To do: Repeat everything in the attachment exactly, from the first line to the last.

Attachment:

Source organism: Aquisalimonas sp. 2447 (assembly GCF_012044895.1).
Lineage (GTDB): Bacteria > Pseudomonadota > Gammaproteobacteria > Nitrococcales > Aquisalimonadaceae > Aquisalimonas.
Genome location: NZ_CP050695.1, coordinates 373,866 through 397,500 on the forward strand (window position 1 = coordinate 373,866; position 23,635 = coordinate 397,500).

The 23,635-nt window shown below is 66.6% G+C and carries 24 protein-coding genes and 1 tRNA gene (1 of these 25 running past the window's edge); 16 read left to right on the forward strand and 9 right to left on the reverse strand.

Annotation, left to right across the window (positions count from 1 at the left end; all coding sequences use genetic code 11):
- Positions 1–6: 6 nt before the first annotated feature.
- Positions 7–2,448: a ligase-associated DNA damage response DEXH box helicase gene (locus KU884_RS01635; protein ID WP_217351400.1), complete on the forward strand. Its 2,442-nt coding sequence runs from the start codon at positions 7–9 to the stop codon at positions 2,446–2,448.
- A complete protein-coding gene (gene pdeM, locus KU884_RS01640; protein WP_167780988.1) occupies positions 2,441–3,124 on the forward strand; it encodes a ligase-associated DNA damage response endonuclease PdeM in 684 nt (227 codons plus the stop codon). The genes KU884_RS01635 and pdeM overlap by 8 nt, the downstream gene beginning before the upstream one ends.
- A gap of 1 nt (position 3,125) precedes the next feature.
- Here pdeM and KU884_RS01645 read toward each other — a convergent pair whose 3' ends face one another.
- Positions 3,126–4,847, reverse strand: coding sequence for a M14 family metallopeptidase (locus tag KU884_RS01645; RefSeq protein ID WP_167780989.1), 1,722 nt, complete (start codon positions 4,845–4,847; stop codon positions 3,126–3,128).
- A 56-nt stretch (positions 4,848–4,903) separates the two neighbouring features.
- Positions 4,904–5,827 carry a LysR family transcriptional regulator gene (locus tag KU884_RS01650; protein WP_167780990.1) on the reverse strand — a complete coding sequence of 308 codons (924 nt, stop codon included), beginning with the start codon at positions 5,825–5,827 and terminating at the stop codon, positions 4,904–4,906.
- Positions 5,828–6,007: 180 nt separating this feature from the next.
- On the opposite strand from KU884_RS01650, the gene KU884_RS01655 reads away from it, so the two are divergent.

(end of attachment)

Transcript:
Source organism: Aquisalimonas sp. 2447 (assembly GCF_012044895.1).
Lineage (GTDB): Bacteria > Pseudomonadota > Gammaproteobacteria > Nitrococcales > Aquisalimonadaceae > Aquisalimonas.
Genome location: NZ_CP050695.1, coordinates 373,866 through 397,500 on the forward strand (window position 1 = coordinate 373,866; position 23,635 = coordinate 397,500).

The 23,635-nt window shown below is 66.6% G+C and carries 24 protein-coding genes and 1 tRNA gene (1 of these 25 running past the window's edge); 16 read left to right on the forward strand and 9 right to left on the reverse strand.

Annotation, left to right across the window (positions count from 1 at the left end; all coding sequences use genetic code 11):
- Positions 1–6: 6 nt before the first annotated feature.
- Positions 7–2,448: a ligase-associated DNA damage response DEXH box helicase gene (locus KU884_RS01635; protein ID WP_217351400.1), complete on the forward strand. Its 2,442-nt coding sequence runs from the start codon at positions 7–9 to the stop codon at positions 2,446–2,448.
- A complete protein-coding gene (gene pdeM, locus KU884_RS01640; protein WP_167780988.1) occupies positions 2,441–3,124 on the forward strand; it encodes a ligase-associated DNA damage response endonuclease PdeM in 684 nt (227 codons plus the stop codon). The genes KU884_RS01635 and pdeM overlap by 8 nt, the downstream gene beginning before the upstream one ends.
- A gap of 1 nt (position 3,125) precedes the next feature.
- Here pdeM and KU884_RS01645 read toward each other — a convergent pair whose 3' ends face one another.
- Positions 3,126–4,847, reverse strand: coding sequence for a M14 family metallopeptidase (locus tag KU884_RS01645; RefSeq protein ID WP_167780989.1), 1,722 nt, complete (start codon positions 4,845–4,847; stop codon positions 3,126–3,128).
- A 56-nt stretch (positions 4,848–4,903) separates the two neighbouring features.
- Positions 4,904–5,827 carry a LysR family transcriptional regulator gene (locus tag KU884_RS01650; protein WP_167780990.1) on the reverse strand — a complete coding sequence of 308 codons (924 nt, stop codon included), beginning with the start codon at positions 5,825–5,827 and terminating at the stop codon, positions 4,904–4,906.
- Positions 5,828–6,007: 180 nt separating this feature from the next.
- On the opposite strand from KU884_RS01650, the gene KU884_RS01655 reads away from it, so the two are divergent.